This post has been in the works for a long time. I have struggled to find the words to say what I really wanted to say, and to be honest, I'm not sure I've found them yet. But saying "thank you", while it doesn't seem like enough, has been at the top of my To-Do list for a while now and I really need to say it. So many of you, friends and family, and blog friends who we've never met, have written or called to offer support, and I literally cannot tell you how much it has meant to me, to us. Everyone had a different perspective, words of kindness and wisdom, and a story to share, and every bit of it was positive. It has all helped immensely, and I will remember your support more than I will remember the low points we've had during this time. So, from the bottom of my heart, thank you.
Since I wrote about J's eye condition I haven't really had a moment to dwell on it. We've been busy sorting out referrals and seeing doctors in Hong Kong, trying to find someone who knows anything about it here (so far unsuccessfully). But we've also been busy going to playgroup, painting, eating playdough, playing with the train set, chasing the dog and mastering the new scooter. While his parents were busy freaking out, fretting about the future and making treatment plans, my beautiful boy just got on with being his awesome self. Don't get me wrong, life is definitely different. The task of putting in eye drops is a constant reminder that something is out of the ordinary but it's actually been quite easy to just "get on with it." Doctor's visits and any mention of genetics still make me feel ill but every new thing we learn, and every positive story we hear makes it that little bit easier.
What has helped above all else is watching J and seeing how completely unfazed he is - he has kept my feet firmly on the ground. Not only do I not have time to worry excessively, I don't want to, for fear of worrying him. He clearly isn't concerned with his lot in life and I'm not going to be the one that changes that. I had a bit of a lightbulb moment recently when reading this post on a friend's blog (if you want to read someone telling it like it is, I seriously recommend you check this one out). I realised that no amount of stressing about what is and what will be, will change who my little man is.
He just fell asleep with his little hands firmly clutching my hand to his chest. I lay there curled around him until my arm went to sleep. I got into the habit of getting into bed with him at night when I was working, it was such a short time between getting home and him going to bed that I wanted to spend every single minute with him that I possibly could. Now, of course I have the new baby as an excuse - 5 more weeks of being able to give my firstborn my undivided attention, and if he wants Mummy in bed with him, so be it. Of course it's all driven by guilt and that desperate need to be needed that is every mother's curse, but it's moments like those that make me want to wrap him up and keep him just the way he is forever. That moment when he finally gives up and falls asleep is my new happy place. Until recently I was worried about his dependence on bottles and dummies, and the appalling situation we have found ourselves in at dinnertimes, and all those other "bad habits" parents obsess over, when, let's face it, there were bigger fish to fry around the corner, and our J bird was more than content with the status quo. Contrary to what I once believed, letting my son put himself to sleep with a dummy and a bottle of milk at 2 years of age, does not make me a bad mother. Constantly worrying about everything we're doing "wrong" and getting in the way of our kid being himself, is a far worse crime if you ask me. And if anything, our recent woes have taught me that there is a lot more in life to worry about.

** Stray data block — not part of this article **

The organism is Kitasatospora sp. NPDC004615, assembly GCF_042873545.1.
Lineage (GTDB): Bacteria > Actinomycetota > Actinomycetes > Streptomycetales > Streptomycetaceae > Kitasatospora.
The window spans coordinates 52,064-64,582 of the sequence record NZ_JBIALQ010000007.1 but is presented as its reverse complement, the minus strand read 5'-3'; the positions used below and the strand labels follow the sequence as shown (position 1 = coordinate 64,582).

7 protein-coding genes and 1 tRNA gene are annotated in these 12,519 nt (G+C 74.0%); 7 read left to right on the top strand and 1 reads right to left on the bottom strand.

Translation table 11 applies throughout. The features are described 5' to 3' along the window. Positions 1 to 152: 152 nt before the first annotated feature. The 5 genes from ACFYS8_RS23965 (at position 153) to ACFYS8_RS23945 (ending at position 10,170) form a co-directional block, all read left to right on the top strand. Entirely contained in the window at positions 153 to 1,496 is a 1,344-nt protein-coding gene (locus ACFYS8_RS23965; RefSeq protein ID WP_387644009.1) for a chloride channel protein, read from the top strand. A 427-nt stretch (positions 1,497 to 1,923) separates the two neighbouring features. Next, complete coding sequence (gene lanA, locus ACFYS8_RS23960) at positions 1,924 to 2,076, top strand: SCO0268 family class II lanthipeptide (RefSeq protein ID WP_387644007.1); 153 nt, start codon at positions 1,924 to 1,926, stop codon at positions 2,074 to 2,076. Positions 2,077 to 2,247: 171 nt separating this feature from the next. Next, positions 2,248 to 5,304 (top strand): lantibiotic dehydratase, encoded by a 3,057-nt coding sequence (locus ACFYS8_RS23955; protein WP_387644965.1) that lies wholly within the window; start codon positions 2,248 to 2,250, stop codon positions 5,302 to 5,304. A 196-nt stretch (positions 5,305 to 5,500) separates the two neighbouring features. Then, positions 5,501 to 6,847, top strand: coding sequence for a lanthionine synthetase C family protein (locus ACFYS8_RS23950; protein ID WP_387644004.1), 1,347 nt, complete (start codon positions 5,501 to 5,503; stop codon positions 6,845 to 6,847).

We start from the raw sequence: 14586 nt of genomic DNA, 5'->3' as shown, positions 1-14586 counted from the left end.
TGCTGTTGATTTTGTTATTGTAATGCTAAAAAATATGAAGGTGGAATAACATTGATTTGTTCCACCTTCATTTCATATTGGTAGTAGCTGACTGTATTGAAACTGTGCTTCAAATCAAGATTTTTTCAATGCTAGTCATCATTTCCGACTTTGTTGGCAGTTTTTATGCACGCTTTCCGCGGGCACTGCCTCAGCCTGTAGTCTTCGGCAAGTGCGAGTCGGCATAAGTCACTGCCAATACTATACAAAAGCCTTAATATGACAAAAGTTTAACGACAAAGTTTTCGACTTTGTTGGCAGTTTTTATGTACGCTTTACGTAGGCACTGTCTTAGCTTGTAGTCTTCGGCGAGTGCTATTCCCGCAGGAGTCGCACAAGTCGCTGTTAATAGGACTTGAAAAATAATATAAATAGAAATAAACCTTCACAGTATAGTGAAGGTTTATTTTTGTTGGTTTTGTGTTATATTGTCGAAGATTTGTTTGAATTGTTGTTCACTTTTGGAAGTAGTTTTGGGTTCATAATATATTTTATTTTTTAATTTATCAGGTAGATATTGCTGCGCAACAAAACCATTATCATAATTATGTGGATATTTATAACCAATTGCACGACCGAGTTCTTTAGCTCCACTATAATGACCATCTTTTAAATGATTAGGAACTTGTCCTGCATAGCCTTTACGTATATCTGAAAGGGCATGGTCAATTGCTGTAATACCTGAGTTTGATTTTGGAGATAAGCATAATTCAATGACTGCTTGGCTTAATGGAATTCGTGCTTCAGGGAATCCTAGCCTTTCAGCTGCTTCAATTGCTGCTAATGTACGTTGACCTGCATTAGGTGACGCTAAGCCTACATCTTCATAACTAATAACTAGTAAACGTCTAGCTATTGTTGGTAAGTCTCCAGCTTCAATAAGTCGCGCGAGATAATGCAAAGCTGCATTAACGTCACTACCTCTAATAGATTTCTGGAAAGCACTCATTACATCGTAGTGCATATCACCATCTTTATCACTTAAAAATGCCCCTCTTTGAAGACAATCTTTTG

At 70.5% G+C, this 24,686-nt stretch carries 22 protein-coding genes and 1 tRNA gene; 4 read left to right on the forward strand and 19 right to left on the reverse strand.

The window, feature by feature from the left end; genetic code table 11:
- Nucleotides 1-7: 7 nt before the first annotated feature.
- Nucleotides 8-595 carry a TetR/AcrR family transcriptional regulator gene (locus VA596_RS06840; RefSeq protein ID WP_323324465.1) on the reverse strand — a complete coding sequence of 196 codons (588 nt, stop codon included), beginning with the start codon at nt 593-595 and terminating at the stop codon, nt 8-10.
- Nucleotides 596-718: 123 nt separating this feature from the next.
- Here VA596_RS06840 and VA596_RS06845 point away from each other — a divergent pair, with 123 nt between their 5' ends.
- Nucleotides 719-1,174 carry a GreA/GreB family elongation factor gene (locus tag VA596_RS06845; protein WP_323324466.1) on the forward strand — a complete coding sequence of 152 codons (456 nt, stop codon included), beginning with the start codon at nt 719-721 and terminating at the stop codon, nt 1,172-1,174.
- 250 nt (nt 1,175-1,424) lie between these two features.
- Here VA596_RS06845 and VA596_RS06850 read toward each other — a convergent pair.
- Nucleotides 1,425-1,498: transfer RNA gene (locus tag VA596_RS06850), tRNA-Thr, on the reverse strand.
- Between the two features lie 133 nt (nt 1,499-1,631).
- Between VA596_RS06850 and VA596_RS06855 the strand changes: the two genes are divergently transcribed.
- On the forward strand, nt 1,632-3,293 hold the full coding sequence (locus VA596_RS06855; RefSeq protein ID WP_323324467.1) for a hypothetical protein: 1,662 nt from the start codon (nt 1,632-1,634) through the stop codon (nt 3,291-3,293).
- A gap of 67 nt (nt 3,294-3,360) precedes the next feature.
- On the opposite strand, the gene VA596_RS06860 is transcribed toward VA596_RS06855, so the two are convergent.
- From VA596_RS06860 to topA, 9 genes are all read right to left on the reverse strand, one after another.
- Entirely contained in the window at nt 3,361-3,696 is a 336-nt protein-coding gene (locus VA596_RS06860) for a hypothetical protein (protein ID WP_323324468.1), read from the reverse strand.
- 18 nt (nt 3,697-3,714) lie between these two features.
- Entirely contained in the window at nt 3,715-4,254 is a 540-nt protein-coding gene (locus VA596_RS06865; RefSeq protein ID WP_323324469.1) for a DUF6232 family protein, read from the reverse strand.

Of course, kids need consistent guidance and rules and boundaries and vegetables, and those things are ever-present in our house. But sometimes it doesn't hurt to let them lead the way, it might even be the best thing possible for everyone. In our case my son has taught me to let go and enjoy the moment, and that he will continue to be whoever he wants to be, no matter what obstacles are in his way, or how much I worry about him. And in our house that's how we keep it real, one day at a time.